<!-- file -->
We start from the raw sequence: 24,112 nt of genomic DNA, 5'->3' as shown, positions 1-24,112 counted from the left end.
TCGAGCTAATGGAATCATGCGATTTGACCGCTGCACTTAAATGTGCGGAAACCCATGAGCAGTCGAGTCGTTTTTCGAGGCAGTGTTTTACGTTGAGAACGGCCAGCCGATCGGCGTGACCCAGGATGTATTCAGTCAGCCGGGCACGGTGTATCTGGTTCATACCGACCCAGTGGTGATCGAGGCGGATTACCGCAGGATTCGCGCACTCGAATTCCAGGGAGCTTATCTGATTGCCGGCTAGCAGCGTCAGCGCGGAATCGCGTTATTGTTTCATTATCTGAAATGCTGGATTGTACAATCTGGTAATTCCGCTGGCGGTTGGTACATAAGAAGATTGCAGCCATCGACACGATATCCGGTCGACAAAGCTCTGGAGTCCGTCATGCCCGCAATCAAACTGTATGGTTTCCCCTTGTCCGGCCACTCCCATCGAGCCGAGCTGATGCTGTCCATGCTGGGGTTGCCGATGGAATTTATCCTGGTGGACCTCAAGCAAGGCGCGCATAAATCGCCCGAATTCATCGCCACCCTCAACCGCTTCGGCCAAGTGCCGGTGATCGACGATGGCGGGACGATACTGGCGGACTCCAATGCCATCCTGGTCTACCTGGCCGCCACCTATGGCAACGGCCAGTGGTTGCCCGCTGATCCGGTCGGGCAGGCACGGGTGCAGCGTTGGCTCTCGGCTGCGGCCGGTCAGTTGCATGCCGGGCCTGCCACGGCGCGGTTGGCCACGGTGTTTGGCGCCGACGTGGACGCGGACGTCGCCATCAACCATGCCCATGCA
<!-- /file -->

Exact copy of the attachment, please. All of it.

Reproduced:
We start from the raw sequence: 24,112 nt of genomic DNA, 5'->3' as shown, positions 1-24,112 counted from the left end.
TCGAGCTAATGGAATCATGCGATTTGACCGCTGCACTTAAATGTGCGGAAACCCATGAGCAGTCGAGTCGTTTTTCGAGGCAGTGTTTTACGTTGAGAACGGCCAGCCGATCGGCGTGACCCAGGATGTATTCAGTCAGCCGGGCACGGTGTATCTGGTTCATACCGACCCAGTGGTGATCGAGGCGGATTACCGCAGGATTCGCGCACTCGAATTCCAGGGAGCTTATCTGATTGCCGGCTAGCAGCGTCAGCGCGGAATCGCGTTATTGTTTCATTATCTGAAATGCTGGATTGTACAATCTGGTAATTCCGCTGGCGGTTGGTACATAAGAAGATTGCAGCCATCGACACGATATCCGGTCGACAAAGCTCTGGAGTCCGTCATGCCCGCAATCAAACTGTATGGTTTCCCCTTGTCCGGCCACTCCCATCGAGCCGAGCTGATGCTGTCCATGCTGGGGTTGCCGATGGAATTTATCCTGGTGGACCTCAAGCAAGGCGCGCATAAATCGCCCGAATTCATCGCCACCCTCAACCGCTTCGGCCAAGTGCCGGTGATCGACGATGGCGGGACGATACTGGCGGACTCCAATGCCATCCTGGTCTACCTGGCCGCCACCTATGGCAACGGCCAGTGGTTGCCCGCTGATCCGGTCGGGCAGGCACGGGTGCAGCGTTGGCTCTCGGCTGCGGCCGGTCAGTTGCATGCCGGGCCTGCCACGGCGCGGTTGGCCACGGTGTTTGGCGCCGACGTGGACGCGGACGTCGCCATCAACCATGCCCATGCA